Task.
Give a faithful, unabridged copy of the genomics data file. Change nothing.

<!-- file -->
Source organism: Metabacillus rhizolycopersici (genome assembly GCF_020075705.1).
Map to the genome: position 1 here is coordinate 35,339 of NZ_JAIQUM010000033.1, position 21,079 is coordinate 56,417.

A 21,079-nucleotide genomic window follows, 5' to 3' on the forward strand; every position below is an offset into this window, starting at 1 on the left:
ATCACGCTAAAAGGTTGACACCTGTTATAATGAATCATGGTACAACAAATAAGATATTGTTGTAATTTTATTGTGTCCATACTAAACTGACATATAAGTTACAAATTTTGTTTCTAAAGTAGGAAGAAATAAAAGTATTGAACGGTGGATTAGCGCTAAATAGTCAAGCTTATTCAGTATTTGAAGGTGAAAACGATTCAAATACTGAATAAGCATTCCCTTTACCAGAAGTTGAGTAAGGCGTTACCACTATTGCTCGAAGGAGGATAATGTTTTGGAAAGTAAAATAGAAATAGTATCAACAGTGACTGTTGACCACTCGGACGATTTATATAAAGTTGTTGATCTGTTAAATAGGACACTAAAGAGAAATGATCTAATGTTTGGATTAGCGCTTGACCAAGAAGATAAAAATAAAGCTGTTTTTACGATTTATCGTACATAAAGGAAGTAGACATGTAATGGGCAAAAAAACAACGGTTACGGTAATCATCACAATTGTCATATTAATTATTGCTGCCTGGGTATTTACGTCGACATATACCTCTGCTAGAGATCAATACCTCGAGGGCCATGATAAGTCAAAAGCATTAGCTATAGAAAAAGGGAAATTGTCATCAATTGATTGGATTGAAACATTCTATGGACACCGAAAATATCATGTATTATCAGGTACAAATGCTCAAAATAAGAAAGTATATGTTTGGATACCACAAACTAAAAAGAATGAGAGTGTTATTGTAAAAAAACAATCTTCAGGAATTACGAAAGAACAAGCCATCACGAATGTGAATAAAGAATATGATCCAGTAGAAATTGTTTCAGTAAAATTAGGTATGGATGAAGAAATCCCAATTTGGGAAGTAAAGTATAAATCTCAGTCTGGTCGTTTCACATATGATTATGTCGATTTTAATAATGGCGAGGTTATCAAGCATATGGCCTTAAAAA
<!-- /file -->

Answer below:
Source organism: Metabacillus rhizolycopersici (genome assembly GCF_020075705.1).
Map to the genome: position 1 here is coordinate 35,339 of NZ_JAIQUM010000033.1, position 21,079 is coordinate 56,417.

A 21,079-nucleotide genomic window follows, 5' to 3' on the forward strand; every position below is an offset into this window, starting at 1 on the left:
ATCACGCTAAAAGGTTGACACCTGTTATAATGAATCATGGTACAACAAATAAGATATTGTTGTAATTTTATTGTGTCCATACTAAACTGACATATAAGTTACAAATTTTGTTTCTAAAGTAGGAAGAAATAAAAGTATTGAACGGTGGATTAGCGCTAAATAGTCAAGCTTATTCAGTATTTGAAGGTGAAAACGATTCAAATACTGAATAAGCATTCCCTTTACCAGAAGTTGAGTAAGGCGTTACCACTATTGCTCGAAGGAGGATAATGTTTTGGAAAGTAAAATAGAAATAGTATCAACAGTGACTGTTGACCACTCGGACGATTTATATAAAGTTGTTGATCTGTTAAATAGGACACTAAAGAGAAATGATCTAATGTTTGGATTAGCGCTTGACCAAGAAGATAAAAATAAAGCTGTTTTTACGATTTATCGTACATAAAGGAAGTAGACATGTAATGGGCAAAAAAACAACGGTTACGGTAATCATCACAATTGTCATATTAATTATTGCTGCCTGGGTATTTACGTCGACATATACCTCTGCTAGAGATCAATACCTCGAGGGCCATGATAAGTCAAAAGCATTAGCTATAGAAAAAGGGAAATTGTCATCAATTGATTGGATTGAAACATTCTATGGACACCGAAAATATCATGTATTATCAGGTACAAATGCTCAAAATAAGAAAGTATATGTTTGGATACCACAAACTAAAAAGAATGAGAGTGTTATTGTAAAAAAACAATCTTCAGGAATTACGAAAGAACAAGCCATCACGAATGTGAATAAAGAATATGATCCAGTAGAAATTGTTTCAGTAAAATTAGGTATGGATGAAGAAATCCCAATTTGGGAAGTAAAGTATAAATCTCAGTCTGGTCGTTTCACATATGATTATGTCGATTTTAATAATGGCGAGGTTATCAAGCATATGGCCTTAAAAA